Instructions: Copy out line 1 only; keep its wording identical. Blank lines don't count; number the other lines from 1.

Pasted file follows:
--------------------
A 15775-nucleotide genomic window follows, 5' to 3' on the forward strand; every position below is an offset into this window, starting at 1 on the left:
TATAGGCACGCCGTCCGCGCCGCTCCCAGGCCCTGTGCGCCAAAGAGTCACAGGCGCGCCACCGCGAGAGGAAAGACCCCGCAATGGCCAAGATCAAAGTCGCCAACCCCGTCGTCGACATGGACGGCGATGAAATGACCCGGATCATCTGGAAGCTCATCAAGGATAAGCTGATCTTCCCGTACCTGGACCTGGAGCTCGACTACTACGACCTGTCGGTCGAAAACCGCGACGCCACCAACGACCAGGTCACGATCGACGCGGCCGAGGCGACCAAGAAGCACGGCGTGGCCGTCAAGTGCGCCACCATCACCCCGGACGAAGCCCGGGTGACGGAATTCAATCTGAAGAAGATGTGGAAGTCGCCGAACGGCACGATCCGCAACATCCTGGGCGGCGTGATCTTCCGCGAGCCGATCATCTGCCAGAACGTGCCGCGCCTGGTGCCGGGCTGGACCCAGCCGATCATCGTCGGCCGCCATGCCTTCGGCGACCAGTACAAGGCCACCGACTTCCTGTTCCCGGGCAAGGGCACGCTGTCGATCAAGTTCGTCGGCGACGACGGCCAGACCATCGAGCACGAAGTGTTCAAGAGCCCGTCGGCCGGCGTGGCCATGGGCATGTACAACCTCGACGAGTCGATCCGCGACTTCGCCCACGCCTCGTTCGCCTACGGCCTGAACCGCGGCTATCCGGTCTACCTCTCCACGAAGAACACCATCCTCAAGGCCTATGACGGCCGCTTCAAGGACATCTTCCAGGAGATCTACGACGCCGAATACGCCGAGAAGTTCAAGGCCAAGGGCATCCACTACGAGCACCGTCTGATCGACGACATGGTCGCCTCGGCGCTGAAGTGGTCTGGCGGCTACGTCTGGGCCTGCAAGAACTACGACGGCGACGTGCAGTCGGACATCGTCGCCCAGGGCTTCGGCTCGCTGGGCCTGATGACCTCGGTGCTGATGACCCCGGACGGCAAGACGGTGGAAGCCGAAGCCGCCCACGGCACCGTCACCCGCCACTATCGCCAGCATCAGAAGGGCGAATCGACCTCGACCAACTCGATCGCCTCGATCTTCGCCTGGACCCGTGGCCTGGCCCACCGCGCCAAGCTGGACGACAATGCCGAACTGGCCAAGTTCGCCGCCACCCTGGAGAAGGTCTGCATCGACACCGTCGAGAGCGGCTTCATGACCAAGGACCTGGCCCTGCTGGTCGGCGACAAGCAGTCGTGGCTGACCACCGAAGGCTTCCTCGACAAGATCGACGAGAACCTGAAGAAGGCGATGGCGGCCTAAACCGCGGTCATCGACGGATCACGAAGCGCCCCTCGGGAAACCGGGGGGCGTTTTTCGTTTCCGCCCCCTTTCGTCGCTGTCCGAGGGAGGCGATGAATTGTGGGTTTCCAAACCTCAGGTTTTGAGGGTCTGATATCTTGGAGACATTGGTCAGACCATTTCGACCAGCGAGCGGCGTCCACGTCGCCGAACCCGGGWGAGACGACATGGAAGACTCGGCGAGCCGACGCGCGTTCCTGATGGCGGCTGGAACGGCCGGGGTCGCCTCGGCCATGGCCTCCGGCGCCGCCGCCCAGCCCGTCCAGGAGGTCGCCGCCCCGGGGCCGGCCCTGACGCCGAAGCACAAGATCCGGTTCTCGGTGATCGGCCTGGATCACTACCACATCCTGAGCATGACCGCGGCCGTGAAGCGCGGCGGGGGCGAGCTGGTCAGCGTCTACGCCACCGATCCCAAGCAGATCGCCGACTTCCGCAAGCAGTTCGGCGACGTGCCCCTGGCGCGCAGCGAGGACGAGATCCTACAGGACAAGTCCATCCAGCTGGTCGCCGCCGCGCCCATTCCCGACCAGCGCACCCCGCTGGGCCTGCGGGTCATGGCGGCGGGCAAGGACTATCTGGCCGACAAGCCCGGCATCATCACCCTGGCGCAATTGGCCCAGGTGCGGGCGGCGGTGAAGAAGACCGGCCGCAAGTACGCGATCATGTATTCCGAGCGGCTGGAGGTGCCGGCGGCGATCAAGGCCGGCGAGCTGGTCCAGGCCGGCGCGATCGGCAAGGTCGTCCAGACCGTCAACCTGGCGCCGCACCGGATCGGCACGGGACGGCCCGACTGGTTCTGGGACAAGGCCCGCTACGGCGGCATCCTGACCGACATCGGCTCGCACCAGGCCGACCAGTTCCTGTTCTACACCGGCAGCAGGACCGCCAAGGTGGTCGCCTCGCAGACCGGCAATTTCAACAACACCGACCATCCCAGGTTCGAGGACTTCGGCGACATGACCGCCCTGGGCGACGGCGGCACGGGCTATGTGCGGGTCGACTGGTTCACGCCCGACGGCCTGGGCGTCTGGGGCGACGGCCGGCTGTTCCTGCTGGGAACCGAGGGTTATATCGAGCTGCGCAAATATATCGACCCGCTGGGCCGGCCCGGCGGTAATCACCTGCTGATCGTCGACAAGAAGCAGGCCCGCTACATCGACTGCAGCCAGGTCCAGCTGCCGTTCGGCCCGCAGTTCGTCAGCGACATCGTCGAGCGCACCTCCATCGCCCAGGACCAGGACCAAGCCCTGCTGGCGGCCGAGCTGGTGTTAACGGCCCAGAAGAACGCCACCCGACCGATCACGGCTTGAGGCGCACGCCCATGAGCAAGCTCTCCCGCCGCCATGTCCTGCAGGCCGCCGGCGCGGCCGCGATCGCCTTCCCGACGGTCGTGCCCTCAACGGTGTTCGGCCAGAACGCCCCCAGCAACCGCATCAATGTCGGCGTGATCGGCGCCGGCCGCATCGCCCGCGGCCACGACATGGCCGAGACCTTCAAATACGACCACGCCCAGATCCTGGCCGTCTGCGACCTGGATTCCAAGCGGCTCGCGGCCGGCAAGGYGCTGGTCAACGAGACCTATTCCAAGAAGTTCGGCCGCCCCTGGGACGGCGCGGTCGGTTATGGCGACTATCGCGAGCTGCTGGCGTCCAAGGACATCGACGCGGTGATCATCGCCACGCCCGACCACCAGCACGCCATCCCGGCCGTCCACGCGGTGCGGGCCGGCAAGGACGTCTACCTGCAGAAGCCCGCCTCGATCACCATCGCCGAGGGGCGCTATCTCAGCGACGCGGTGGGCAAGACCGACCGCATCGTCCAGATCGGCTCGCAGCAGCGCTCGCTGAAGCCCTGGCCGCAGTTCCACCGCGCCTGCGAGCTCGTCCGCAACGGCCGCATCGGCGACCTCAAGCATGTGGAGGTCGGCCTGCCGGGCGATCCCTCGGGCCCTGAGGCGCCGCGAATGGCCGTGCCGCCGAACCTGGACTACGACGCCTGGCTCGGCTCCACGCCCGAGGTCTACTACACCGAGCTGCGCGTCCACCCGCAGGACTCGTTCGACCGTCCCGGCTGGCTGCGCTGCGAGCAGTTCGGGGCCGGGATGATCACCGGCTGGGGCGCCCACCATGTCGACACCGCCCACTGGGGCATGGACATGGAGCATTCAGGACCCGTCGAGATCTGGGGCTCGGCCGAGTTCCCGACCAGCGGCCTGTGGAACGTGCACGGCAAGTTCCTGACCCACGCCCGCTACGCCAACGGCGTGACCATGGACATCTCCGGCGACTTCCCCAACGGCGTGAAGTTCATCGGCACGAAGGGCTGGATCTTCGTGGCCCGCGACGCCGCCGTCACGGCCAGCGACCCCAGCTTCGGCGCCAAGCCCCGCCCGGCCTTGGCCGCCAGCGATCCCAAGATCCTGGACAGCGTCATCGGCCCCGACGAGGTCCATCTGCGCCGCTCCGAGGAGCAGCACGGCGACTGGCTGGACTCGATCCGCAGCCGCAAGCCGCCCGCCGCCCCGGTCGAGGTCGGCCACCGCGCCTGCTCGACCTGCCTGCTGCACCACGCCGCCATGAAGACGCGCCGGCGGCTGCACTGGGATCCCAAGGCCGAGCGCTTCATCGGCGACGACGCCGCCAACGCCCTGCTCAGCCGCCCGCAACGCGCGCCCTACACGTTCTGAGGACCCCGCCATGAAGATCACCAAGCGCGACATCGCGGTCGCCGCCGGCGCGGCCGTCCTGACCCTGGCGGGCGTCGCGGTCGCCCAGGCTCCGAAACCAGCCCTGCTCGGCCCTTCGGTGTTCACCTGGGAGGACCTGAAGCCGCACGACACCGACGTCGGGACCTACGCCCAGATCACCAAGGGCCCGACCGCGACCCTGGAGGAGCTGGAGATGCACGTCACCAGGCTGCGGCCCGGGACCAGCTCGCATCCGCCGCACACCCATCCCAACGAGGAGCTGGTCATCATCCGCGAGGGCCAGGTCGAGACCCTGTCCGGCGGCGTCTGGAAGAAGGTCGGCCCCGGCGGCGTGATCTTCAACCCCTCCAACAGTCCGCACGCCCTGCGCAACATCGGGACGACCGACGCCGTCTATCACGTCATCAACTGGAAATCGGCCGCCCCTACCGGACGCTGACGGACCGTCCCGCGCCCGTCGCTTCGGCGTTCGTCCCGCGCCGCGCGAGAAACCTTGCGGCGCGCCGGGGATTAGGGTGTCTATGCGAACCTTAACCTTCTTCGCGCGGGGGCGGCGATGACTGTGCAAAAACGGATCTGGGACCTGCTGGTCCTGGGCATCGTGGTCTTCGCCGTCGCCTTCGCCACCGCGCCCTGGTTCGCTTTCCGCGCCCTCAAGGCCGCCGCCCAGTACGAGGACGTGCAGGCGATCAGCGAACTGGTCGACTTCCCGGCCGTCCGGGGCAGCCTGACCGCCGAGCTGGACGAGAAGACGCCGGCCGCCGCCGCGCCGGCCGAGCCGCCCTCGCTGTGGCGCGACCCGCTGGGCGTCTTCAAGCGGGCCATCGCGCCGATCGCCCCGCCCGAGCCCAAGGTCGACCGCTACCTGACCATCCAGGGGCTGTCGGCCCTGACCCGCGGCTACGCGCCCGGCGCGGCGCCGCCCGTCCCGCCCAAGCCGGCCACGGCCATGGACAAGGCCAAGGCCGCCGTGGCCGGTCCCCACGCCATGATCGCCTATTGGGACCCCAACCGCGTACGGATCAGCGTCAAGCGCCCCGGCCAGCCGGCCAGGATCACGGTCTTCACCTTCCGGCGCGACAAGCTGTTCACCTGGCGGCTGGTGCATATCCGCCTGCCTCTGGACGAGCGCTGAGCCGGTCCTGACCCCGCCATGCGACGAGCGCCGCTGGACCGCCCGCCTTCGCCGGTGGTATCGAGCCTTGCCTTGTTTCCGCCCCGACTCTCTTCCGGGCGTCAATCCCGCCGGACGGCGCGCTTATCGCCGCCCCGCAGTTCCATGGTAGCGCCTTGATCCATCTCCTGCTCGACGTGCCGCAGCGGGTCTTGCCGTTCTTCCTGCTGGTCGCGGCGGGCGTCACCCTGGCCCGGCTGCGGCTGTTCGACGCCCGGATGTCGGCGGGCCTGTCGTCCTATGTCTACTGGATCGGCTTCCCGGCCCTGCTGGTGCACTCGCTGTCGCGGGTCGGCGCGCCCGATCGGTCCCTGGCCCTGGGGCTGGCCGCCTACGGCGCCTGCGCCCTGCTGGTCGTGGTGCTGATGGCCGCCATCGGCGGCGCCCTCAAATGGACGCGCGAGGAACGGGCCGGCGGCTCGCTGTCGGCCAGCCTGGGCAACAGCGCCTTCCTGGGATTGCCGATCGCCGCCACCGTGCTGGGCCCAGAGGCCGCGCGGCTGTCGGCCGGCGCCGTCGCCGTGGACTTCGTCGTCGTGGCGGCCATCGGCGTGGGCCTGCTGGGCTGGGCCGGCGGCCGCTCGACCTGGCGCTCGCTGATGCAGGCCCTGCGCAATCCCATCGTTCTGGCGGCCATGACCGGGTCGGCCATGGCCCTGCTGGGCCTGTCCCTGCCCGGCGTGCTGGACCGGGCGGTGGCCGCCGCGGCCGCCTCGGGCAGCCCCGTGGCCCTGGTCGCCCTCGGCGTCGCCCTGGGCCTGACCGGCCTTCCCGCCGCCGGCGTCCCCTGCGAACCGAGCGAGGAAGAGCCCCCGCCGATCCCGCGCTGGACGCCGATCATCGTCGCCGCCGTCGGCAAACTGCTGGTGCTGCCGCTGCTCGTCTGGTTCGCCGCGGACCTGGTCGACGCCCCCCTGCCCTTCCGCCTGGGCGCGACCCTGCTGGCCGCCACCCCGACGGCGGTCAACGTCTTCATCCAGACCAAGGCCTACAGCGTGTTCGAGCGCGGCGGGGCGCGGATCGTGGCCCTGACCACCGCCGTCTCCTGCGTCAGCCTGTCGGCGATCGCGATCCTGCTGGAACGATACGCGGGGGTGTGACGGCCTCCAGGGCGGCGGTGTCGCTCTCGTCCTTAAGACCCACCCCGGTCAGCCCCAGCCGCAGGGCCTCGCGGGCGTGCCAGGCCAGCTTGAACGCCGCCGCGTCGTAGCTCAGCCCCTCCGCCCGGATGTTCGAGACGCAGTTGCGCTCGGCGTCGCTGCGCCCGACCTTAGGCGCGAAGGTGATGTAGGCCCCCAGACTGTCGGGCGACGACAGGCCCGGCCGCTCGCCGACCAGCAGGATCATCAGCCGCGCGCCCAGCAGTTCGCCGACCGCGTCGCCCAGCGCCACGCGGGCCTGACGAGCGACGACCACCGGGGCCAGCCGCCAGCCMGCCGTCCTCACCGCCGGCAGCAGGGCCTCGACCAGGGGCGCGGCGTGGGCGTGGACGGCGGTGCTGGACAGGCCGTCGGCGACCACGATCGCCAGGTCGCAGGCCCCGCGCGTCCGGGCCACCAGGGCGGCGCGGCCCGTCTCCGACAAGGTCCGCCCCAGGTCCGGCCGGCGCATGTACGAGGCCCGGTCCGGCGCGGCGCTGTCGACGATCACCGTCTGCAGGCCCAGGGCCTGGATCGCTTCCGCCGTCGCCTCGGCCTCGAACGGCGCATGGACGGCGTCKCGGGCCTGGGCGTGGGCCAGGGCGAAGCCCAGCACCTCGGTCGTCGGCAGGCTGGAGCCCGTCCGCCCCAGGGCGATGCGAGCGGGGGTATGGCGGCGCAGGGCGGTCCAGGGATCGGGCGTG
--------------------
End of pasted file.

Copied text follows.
A 15775-nucleotide genomic window follows, 5' to 3' on the forward strand; every position below is an offset into this window, starting at 1 on the left: